RemoteValidation Attribute in ASP.NET MVC

One great feature we have in ASP.NET MVC is ability to do client side validations using Data Annotations and it definitely save a lot of time from writing mundane client side scripts for validations such as required, number formats, email formats etc. When we decorate properties with validation attributes, the runtime will inject JavaScript automatically when the page is rendered to do that validation. But in some scenarios we will need to do the validation in the server side say in cases such as we need to verify an user exists or not when the data is entered in the text box. Most of us will invoke an ajax call on the blur event to achieve this, but in MVC there is validation attribute that can do this for you with minimal amount of code.

Remote Validation Attribute

Remote Validation is the process in which we perform the validation in the server side for a specific control without posting the entire form information to the server. In ASP.NET MVC, we will use the Remote attribute in the System.Web.MVC namespace to the decorate the property. Let's take an example wherein we need to validate an username exists or not when he type it in the form field.

Step 1 : Decorate the property

Decorate the property with the Remote attribute with first param being the action name that needs to be executed, second one is the controller name and third is the message that needs to be shown when validation fails.

using System.ComponentModel.DataAnnotations;
using System.Web.Mvc;

public class User
[Display(Name = "Enter Username")]
[Remote("CheckExistingUser", "User", ErrorMessage = "Username already exists!")]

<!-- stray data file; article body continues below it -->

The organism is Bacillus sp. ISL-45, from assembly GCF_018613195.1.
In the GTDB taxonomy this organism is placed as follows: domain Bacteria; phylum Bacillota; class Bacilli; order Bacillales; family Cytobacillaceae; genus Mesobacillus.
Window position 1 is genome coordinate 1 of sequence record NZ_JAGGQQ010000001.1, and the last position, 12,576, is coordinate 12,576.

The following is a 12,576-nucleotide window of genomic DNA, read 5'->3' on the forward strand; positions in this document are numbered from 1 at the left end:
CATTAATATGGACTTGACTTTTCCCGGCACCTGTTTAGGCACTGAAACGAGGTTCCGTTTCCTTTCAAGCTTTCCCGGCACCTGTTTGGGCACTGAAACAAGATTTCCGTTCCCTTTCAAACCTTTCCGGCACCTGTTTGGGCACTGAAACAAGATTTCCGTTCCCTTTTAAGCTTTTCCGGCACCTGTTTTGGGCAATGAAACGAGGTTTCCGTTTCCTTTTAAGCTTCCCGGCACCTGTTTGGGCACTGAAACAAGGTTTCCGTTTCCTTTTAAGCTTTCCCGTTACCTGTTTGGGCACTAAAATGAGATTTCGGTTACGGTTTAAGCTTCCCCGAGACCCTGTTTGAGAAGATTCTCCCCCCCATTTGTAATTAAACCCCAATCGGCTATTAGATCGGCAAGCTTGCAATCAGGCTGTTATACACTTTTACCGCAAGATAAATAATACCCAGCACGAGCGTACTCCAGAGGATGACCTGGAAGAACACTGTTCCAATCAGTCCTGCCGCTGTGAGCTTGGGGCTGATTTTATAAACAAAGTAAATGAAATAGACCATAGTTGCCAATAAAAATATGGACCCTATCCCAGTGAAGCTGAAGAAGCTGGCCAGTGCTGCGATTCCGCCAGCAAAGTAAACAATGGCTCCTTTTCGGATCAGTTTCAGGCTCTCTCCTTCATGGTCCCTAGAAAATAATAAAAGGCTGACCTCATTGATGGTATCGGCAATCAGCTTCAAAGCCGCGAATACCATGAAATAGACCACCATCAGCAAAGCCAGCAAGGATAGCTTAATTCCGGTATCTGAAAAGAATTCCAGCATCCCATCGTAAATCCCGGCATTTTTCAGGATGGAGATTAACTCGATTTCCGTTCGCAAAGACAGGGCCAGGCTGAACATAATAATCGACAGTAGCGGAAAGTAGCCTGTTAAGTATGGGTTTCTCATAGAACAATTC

public string UserName { get; set; }

Step 2 : Create the Action Method and Validation Logic

Now you need to create the action method in the controller which specified in the attribute. Here I have created a method for validating the username which will return a false if the text entered in the field is admin or administrator.

public ActionResult CheckExistingUser(string UserName)
          return Json(ValidateUser(UserName), JsonRequestBehavior.AllowGet);
     catch (Exception ex)
          return Json(false, JsonRequestBehavior.AllowGet);

private bool ValidateUser(String UserName)
	if (UserName.ToLower().Equals("admin") || UserName.ToLower().Equals("administrator"))
        	return false;
		return true;

Step 3 : Create the View

In the view I placed the field for the Username property and wired a method for the click event for creating the user as shown below.

@model RemoteValidation.Models.User

@using (Html.BeginForm())
    <div class="form-group">
        @Html.LabelFor(m => m.UserName)
        @Html.TextBoxFor(model => model.UserName, new { @class = "form-control" })
        @Html.ValidationMessageFor(model => model.UserName)
    <button type="button" class="btn btn-success submit">Submit</button>
<div id="result"></div>
    $(function () {
        $('.submit').click(function () {
            if ($('form').valid()) {
                    url: '@Url.RouteUrl(new { action = "CreateUser", controller = "User" })',
                    data: { UserName: $('#UserName').val() },
                    type: 'POST',
                    dataType: 'json',
                    contentType: "application/json; charset=utf-8",
                    success: function (resp) {
            else {

Code in Action

Now if you run the application and enter admin in the text box, you will get the already exists error in browser just like other validation attributes. If you look in the console you can see that the remote call is being made

Note :

Please make sure that jQuery Unobtrusive validation is enabled in the site. Also it's a best practice to do the same validation in the post method too to ensure the integrity of the data as shown below

public ActionResult CreateUser(string UserName)
    if (ValidateUser(UserName))
        return Json(false, JsonRequestBehavior.AllowGet);
    return Json("Added User", JsonRequestBehavior.AllowGet);

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